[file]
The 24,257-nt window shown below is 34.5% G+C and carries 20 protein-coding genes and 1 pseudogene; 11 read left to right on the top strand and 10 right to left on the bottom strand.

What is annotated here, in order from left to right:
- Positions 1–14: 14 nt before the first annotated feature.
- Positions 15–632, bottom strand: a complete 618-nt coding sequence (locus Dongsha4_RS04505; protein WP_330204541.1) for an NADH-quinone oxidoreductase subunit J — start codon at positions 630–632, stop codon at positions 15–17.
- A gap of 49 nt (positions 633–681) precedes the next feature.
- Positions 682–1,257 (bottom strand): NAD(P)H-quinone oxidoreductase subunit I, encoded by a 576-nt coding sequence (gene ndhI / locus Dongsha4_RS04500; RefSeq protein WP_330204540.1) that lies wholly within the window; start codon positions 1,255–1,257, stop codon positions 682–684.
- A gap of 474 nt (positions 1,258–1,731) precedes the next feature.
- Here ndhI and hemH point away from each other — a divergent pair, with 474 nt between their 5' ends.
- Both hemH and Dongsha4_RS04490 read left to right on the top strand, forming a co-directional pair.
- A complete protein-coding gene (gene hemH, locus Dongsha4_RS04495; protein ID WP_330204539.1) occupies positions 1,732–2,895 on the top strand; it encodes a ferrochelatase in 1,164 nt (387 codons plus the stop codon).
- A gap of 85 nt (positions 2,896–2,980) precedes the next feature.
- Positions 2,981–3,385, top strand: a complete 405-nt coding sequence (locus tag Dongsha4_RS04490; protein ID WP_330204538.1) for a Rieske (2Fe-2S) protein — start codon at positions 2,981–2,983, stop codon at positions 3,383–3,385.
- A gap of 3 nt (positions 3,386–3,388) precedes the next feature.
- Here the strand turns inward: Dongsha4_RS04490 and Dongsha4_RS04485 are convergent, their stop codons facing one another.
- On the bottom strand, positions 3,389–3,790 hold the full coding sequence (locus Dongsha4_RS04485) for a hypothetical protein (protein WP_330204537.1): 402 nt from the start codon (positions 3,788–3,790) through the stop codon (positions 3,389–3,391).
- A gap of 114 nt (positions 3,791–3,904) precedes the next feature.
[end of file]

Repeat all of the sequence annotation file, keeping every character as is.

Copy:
The 24,257-nt window shown below is 34.5% G+C and carries 20 protein-coding genes and 1 pseudogene; 11 read left to right on the top strand and 10 right to left on the bottom strand.

What is annotated here, in order from left to right:
- Positions 1–14: 14 nt before the first annotated feature.
- Positions 15–632, bottom strand: a complete 618-nt coding sequence (locus Dongsha4_RS04505; protein WP_330204541.1) for an NADH-quinone oxidoreductase subunit J — start codon at positions 630–632, stop codon at positions 15–17.
- A gap of 49 nt (positions 633–681) precedes the next feature.
- Positions 682–1,257 (bottom strand): NAD(P)H-quinone oxidoreductase subunit I, encoded by a 576-nt coding sequence (gene ndhI / locus Dongsha4_RS04500; RefSeq protein WP_330204540.1) that lies wholly within the window; start codon positions 1,255–1,257, stop codon positions 682–684.
- A gap of 474 nt (positions 1,258–1,731) precedes the next feature.
- Here ndhI and hemH point away from each other — a divergent pair, with 474 nt between their 5' ends.
- Both hemH and Dongsha4_RS04490 read left to right on the top strand, forming a co-directional pair.
- A complete protein-coding gene (gene hemH, locus Dongsha4_RS04495; protein ID WP_330204539.1) occupies positions 1,732–2,895 on the top strand; it encodes a ferrochelatase in 1,164 nt (387 codons plus the stop codon).
- A gap of 85 nt (positions 2,896–2,980) precedes the next feature.
- Positions 2,981–3,385, top strand: a complete 405-nt coding sequence (locus tag Dongsha4_RS04490; protein ID WP_330204538.1) for a Rieske (2Fe-2S) protein — start codon at positions 2,981–2,983, stop codon at positions 3,383–3,385.
- A gap of 3 nt (positions 3,386–3,388) precedes the next feature.
- Here the strand turns inward: Dongsha4_RS04490 and Dongsha4_RS04485 are convergent, their stop codons facing one another.
- On the bottom strand, positions 3,389–3,790 hold the full coding sequence (locus Dongsha4_RS04485) for a hypothetical protein (protein WP_330204537.1): 402 nt from the start codon (positions 3,788–3,790) through the stop codon (positions 3,389–3,391).
- A gap of 114 nt (positions 3,791–3,904) precedes the next feature.